Daimler surprised most practitioners by stating that the general jurisdiction test was not whether a defendant conducted substantial “continuous and systematic” business — the test that the Supreme Court itself had previously employed in its decision Helicopteros Nacionales De Columbia, S.A. v. Hall, 466 U.S. 408, 416 (1984) (The court examines defendants contacts with Texas to determine whether they are “the kind of continuous and systematic general business contacts” that justifies the exercise of general jurisdiction.). Daimler instead defined its “at home” test.9
The court reasoned that a corporation operating in many places could hardly be deemed “at home” in all of them. It considered Daimler AG’s contacts with California and compared them with its contacts in all of its other worldwide locations, and concluded that the California contacts were insufficient to make California its “home.” The court held that even were MBUSA’s substantial contacts to California attributable to Daimler, including MBUSA’s multiple California-based facilities and substantial sales, it would not justify the court exercising jurisdiction because that would mean that general jurisdiction “would presumably be available in every other State in which MBUSA’s sales are sizable.”10
Decisions After Daimler
Daimler’s impact is seen in a growing number of decisions where courts have dismissed actions because they found that the corporate defendants’ business connections to the jurisdictions were not sufficient to justify general jurisdiction. In Brown v. Lockheed Martin,11 the U.S. Court of Appeals for the Second Circuit relied on Daimler in dismissing asbestos-related claims. The court found that even though Lockheed Martin was registered to do business in Connecticut, leased four business locations in Connecticut and employed numerous employees in that state, these “continuous and systematic” contacts with Connecticut were not sufficient to justify general jurisdiction. Lockheed Martin, the court found, was not “at home” in Connecticut.12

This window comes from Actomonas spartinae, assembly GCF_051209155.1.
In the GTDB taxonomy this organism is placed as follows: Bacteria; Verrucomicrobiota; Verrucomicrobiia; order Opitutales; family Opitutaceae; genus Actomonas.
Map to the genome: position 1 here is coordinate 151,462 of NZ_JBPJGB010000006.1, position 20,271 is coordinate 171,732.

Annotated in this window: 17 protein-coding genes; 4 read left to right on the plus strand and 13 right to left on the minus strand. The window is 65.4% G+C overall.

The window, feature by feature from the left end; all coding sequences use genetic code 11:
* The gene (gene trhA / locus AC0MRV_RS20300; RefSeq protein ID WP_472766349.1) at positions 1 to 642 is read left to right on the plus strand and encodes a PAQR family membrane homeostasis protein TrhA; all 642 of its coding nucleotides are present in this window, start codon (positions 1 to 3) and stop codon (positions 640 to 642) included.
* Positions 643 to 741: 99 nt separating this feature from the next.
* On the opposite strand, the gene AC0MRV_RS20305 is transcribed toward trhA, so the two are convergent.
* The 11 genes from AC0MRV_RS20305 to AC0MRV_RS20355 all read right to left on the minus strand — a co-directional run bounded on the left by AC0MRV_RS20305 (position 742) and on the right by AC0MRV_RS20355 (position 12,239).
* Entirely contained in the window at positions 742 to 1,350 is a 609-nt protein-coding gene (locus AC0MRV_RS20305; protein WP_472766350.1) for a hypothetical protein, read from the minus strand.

In Siswanto v. Airbus S.A.S.,13 plaintiffs filed wrongful death claims in Illinois federal court against defendant aircraft manufacturer Airbus, a French company with its principal place of business in France, arising from the crash of Air Asia Flight 8591 into the Java Sea. Plaintiffs relied on Fed. R. Civ. P. 4(k)(1) (C), which permitted the court to consider Airbus’ contacts throughout the United States as opposed to only in the forum state. In their attempt to justify general jurisdiction, the plaintiffs noted that Airbus made substantial sales to companies in the United States and that its subsidiaries maintained a tremendous presence in the United States.
The court held that despite having contracts that “may show that Airbus has extensive contacts with the U.S. in the aggregate, they do not establish that the company is ‘essentially at home’ here.”14 While only a district court decision, Siswanto signals that the doors of U.S. courts may be closed in many circumstances to claims against foreign manufacturers, like Airbus, that do not arise in the United States.
In Merritt v. Airbus Americas,15 a Brooklyn federal court found that neither Airbus S.A.S. nor Airbus Americas, Inc., a Delaware corporation with its principal place of business in Virginia, were subject to jurisdiction in New York in a case arising from personal injuries sustained on a flight between Boston and Washington, DC.16 The court rejected the plaintiff’s jurisdictional arguments relating to the defendants’ advertising and business activities in New York and found that plaintiff had failed to demonstrate a nexus between those contacts and the injury.17
In Lubin v. Delta Airlines,18 the plaintiff was seriously injured while descending the stairs of a small jet aircraft that started to shake, causing her to fall.19 She brought suit in Mississippi Federal court naming Bombardier, the Canadian manufacturer with its principal place of business in Canada, asserting that Bombardier does frequent business in Mississippi in the form of marketing and advertising, flying planes in and out of Mississippi, and increasing its sales presence in Mississippi. The court found, however, that Bombardier “at most, has limited passive connection with the state of Mississippi” and that there was no basis for asserting jurisdiction over Bombardier.20